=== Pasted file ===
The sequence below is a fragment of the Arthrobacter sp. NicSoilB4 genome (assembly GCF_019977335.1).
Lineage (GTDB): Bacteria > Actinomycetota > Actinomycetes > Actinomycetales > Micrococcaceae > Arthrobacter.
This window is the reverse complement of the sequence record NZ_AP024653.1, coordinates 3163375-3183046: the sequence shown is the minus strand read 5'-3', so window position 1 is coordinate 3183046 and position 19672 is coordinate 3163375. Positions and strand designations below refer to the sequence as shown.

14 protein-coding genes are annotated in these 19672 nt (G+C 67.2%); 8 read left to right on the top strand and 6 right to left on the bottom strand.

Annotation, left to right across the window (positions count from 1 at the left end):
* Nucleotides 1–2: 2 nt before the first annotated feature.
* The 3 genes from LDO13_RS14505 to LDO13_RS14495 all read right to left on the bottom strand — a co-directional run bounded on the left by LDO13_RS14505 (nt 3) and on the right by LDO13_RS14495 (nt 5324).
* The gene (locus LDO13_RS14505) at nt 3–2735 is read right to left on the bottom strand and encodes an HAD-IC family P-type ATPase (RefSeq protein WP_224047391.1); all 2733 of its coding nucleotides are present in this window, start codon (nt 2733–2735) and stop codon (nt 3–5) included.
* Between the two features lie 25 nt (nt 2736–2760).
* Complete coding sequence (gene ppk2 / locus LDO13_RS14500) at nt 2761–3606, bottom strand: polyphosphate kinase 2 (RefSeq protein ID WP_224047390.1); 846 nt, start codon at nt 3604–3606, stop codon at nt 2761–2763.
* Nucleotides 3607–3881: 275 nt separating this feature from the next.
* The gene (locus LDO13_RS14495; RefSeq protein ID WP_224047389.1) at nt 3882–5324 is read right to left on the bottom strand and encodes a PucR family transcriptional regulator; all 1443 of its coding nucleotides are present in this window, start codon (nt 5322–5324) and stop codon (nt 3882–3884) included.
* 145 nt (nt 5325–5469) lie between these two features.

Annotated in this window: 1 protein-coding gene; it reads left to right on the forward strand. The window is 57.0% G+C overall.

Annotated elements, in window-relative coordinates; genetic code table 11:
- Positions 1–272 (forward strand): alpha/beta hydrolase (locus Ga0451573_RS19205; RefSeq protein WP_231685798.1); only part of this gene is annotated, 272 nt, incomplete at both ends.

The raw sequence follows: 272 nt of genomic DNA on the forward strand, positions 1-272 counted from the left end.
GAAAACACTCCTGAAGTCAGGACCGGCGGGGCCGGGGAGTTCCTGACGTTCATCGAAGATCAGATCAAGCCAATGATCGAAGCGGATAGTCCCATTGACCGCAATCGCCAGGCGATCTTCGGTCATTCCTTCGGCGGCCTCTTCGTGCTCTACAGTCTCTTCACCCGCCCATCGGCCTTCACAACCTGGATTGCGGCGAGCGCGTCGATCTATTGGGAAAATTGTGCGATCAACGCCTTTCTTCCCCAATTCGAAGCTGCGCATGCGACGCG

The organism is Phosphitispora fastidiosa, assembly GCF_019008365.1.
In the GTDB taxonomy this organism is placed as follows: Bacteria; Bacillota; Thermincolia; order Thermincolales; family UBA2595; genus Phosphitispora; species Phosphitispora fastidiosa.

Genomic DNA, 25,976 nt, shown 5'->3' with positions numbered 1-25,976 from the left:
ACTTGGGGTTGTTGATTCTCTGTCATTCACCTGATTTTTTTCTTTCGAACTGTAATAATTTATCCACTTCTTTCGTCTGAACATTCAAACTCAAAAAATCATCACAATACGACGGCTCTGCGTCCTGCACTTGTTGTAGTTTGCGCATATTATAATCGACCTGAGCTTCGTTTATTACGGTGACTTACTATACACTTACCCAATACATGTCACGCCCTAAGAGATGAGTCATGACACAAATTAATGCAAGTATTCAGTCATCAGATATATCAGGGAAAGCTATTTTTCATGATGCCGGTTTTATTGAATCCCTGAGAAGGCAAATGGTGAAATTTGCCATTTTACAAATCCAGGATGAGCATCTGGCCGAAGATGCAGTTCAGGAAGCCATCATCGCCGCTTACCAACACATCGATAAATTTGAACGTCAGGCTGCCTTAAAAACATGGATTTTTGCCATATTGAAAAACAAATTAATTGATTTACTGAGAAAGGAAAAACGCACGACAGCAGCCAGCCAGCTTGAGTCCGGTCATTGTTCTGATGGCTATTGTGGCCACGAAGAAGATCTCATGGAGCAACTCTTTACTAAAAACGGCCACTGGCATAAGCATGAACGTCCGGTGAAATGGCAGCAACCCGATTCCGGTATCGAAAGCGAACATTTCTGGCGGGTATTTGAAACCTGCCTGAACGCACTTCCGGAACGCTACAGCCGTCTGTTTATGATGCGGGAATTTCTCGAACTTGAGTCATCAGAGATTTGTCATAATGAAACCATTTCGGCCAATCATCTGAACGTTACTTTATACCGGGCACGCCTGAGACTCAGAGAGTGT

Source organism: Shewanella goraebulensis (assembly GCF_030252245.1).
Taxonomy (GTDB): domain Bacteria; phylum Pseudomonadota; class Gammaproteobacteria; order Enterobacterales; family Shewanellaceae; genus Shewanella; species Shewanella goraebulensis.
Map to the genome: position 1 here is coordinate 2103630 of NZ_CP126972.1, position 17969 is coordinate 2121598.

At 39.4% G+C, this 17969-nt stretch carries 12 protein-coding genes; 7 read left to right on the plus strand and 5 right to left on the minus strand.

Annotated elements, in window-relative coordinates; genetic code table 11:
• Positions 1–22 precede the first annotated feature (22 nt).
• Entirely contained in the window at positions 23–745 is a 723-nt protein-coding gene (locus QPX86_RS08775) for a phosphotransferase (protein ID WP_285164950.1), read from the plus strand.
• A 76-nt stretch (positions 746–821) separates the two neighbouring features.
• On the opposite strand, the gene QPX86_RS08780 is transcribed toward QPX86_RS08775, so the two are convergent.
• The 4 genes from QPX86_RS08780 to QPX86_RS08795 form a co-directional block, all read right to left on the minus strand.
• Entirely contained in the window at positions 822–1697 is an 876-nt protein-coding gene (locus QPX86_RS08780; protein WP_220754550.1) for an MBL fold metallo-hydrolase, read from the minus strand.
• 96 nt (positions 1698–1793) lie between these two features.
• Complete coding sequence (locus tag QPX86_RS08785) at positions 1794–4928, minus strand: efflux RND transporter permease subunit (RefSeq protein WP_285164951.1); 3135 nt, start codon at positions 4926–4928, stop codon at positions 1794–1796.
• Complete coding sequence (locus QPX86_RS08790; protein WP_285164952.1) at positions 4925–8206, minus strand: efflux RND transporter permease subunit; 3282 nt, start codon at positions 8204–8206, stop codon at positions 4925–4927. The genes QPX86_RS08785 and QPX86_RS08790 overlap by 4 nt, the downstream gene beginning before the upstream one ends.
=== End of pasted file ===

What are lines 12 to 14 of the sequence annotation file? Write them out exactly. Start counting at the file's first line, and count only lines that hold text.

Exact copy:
* The gene (locus LDO13_RS14495; RefSeq protein ID WP_224047389.1) at nt 3882–5324 is read right to left on the bottom strand and encodes a PucR family transcriptional regulator; all 1443 of its coding nucleotides are present in this window, start codon (nt 5322–5324) and stop codon (nt 3882–3884) included.
* 145 nt (nt 5325–5469) lie between these two features.

Annotated in this window: 1 protein-coding gene; it reads left to right on the forward strand. The window is 57.0% G+C overall.